How to Find the Right Therapist – 8 Tips

How to Find the Right TherapistHow to Find the Right Therapist

How to Find the Right Therapist

Admitting it is time for help with your mental health is a moment you should be very proud of. The hard part of getting help is finding the perfect therapist for you.

This person will help you make progress and strides forward you never thought possible.

That being said, there are also bad therapist matches as well. Which is okay! You are not meant to click with everyone.

There will be one you will click perfectly with and the steps below will help ensure you find one that will change your life forever!

1. Look for a therapist you connect with

Do you know how with some people you just click? It is kind of like that. The two of you are puzzle pieces that fit together perfectly. You want a therapist whom you feel like you can be their friend.

There is a line though. You want to feel like you can be their friend, but you guys will not be friends. Do not ever expect to be friends with this person.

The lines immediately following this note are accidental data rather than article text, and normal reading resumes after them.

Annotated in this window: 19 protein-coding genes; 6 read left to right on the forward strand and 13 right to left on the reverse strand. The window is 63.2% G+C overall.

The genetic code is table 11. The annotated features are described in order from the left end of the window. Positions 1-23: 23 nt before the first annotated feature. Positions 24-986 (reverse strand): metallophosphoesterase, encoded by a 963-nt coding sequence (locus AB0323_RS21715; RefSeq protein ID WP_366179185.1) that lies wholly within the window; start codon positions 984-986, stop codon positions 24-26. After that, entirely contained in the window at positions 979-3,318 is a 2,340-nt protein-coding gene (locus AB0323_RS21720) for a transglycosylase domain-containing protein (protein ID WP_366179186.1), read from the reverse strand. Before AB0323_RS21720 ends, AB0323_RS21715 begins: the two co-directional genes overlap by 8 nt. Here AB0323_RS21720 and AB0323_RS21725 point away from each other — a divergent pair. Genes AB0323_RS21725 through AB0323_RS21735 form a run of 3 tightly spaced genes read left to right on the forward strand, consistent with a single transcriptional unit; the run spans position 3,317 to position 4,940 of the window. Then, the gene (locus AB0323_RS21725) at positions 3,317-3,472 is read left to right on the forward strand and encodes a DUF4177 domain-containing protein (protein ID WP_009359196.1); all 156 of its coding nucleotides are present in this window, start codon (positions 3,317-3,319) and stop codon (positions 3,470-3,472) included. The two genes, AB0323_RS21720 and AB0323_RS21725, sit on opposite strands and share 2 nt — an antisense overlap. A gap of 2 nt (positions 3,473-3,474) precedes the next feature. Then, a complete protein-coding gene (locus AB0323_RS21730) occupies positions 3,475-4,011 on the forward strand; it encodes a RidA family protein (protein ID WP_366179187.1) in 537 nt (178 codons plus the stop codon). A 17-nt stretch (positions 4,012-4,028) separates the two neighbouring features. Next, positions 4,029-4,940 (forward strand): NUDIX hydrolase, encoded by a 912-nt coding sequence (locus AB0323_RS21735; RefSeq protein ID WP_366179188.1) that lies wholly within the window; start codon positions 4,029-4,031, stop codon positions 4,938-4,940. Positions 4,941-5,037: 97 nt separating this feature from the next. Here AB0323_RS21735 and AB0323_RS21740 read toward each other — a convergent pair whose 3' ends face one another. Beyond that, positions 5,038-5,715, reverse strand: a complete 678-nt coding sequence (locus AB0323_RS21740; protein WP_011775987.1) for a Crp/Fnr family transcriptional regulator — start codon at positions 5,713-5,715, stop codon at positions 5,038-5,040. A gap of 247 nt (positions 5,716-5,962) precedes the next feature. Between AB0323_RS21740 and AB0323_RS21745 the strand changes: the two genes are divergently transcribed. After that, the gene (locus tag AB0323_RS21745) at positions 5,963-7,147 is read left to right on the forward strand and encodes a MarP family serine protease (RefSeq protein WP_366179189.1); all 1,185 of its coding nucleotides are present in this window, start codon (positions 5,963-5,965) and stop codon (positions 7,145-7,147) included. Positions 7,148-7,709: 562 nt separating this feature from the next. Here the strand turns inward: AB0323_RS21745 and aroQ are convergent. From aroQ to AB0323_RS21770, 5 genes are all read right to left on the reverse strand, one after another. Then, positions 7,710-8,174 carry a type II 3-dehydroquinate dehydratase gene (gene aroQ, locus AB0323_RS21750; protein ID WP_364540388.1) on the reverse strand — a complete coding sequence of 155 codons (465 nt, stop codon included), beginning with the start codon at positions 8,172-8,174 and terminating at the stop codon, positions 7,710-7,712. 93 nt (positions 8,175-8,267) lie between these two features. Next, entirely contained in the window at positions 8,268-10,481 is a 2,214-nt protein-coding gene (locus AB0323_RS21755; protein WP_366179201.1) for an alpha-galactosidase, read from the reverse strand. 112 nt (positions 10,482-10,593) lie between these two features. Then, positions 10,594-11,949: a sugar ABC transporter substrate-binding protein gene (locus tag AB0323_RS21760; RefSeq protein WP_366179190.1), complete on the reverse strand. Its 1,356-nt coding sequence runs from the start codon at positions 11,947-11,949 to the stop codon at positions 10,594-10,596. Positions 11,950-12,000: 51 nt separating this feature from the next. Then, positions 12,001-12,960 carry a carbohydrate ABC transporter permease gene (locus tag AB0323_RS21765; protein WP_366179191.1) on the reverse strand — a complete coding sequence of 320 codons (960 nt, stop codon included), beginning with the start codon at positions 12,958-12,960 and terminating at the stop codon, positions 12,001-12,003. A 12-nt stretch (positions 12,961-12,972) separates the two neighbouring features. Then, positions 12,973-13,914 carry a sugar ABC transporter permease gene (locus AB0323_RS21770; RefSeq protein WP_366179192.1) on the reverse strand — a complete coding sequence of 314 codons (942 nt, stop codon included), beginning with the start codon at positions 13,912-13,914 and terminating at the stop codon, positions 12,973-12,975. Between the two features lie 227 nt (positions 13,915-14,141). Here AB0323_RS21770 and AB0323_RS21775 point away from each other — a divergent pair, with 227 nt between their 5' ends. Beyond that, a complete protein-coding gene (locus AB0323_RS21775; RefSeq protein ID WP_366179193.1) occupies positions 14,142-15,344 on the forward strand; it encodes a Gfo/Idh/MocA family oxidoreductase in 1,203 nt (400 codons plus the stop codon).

That is unprofessional and unethical. Your counselor can get in a lot of trouble for that.

But you do want that connection where you get excited to see them, feel like you can talk to them like you do your best friend, and leave feeling better about yourself. That is a good and strong connection.

2. Make sure their services fit into your budget

Therapy can be expensive. Did you know that many therapists offer a sliding pay scale though?

Most people who become therapists do not do it for the money. They do it to help others. This means that many will offer a pay scale to fit your budget. I have taken clients for as little as $10/session before.

Also, make sure they are in-network with your insurance. This will help to lessen the cost greatly.

3. Do they specialize?

Many therapists specialize in certain diagnoses. This means that they have worked with it quite a bit, specialized training on this diagnosis, and possibly experienced it themselves.

You want to find someone who specializes in what is going on with you versus a more generic professional.